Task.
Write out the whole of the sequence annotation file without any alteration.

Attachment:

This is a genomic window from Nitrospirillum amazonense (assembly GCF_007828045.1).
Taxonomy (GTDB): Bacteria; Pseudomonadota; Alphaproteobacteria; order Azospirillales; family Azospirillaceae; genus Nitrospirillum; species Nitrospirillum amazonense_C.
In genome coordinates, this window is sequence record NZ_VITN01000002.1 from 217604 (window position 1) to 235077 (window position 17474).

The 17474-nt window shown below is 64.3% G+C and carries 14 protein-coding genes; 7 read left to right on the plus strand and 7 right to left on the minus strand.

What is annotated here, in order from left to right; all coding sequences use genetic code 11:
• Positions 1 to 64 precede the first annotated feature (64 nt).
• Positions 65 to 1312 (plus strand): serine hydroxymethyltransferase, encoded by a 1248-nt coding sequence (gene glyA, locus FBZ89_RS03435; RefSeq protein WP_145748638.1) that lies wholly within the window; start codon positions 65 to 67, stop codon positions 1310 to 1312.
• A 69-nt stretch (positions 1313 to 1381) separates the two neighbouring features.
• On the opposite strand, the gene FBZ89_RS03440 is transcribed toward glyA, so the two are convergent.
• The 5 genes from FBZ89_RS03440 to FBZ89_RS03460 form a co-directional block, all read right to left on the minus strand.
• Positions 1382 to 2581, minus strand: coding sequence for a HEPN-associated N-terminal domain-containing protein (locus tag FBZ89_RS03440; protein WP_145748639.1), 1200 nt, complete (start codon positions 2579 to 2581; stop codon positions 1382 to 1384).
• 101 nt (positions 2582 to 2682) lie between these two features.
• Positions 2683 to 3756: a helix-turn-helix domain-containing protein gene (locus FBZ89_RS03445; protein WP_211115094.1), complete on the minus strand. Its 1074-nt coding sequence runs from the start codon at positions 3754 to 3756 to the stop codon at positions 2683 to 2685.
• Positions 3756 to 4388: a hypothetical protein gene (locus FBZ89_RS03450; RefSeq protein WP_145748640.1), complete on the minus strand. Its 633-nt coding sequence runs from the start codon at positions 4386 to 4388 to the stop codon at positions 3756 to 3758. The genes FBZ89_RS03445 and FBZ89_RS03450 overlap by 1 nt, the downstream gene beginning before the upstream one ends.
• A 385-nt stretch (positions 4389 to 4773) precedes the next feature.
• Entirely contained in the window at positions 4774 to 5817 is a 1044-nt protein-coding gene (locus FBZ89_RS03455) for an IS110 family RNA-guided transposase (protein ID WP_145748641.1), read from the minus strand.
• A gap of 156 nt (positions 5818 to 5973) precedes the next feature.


This is a genomic window from Nitrospirillum amazonense (assembly GCF_007828045.1).
Taxonomy (GTDB): Bacteria; Pseudomonadota; Alphaproteobacteria; order Azospirillales; family Azospirillaceae; genus Nitrospirillum; species Nitrospirillum amazonense_C.
In genome coordinates, this window is sequence record NZ_VITN01000002.1 from 217604 (window position 1) to 235077 (window position 17474).

The 17474-nt window shown below is 64.3% G+C and carries 14 protein-coding genes; 7 read left to right on the plus strand and 7 right to left on the minus strand.

What is annotated here, in order from left to right; all coding sequences use genetic code 11:
• Positions 1 to 64 precede the first annotated feature (64 nt).
• Positions 65 to 1312 (plus strand): serine hydroxymethyltransferase, encoded by a 1248-nt coding sequence (gene glyA, locus FBZ89_RS03435; RefSeq protein WP_145748638.1) that lies wholly within the window; start codon positions 65 to 67, stop codon positions 1310 to 1312.
• A 69-nt stretch (positions 1313 to 1381) separates the two neighbouring features.
• On the opposite strand, the gene FBZ89_RS03440 is transcribed toward glyA, so the two are convergent.
• The 5 genes from FBZ89_RS03440 to FBZ89_RS03460 form a co-directional block, all read right to left on the minus strand.
• Positions 1382 to 2581, minus strand: coding sequence for a HEPN-associated N-terminal domain-containing protein (locus tag FBZ89_RS03440; protein WP_145748639.1), 1200 nt, complete (start codon positions 2579 to 2581; stop codon positions 1382 to 1384).
• 101 nt (positions 2582 to 2682) lie between these two features.
• Positions 2683 to 3756: a helix-turn-helix domain-containing protein gene (locus FBZ89_RS03445; protein WP_211115094.1), complete on the minus strand. Its 1074-nt coding sequence runs from the start codon at positions 3754 to 3756 to the stop codon at positions 2683 to 2685.
• Positions 3756 to 4388: a hypothetical protein gene (locus FBZ89_RS03450; RefSeq protein WP_145748640.1), complete on the minus strand. Its 633-nt coding sequence runs from the start codon at positions 4386 to 4388 to the stop codon at positions 3756 to 3758. The genes FBZ89_RS03445 and FBZ89_RS03450 overlap by 1 nt, the downstream gene beginning before the upstream one ends.
• A 385-nt stretch (positions 4389 to 4773) precedes the next feature.
• Entirely contained in the window at positions 4774 to 5817 is a 1044-nt protein-coding gene (locus FBZ89_RS03455) for an IS110 family RNA-guided transposase (protein ID WP_145748641.1), read from the minus strand.
• A gap of 156 nt (positions 5818 to 5973) precedes the next feature.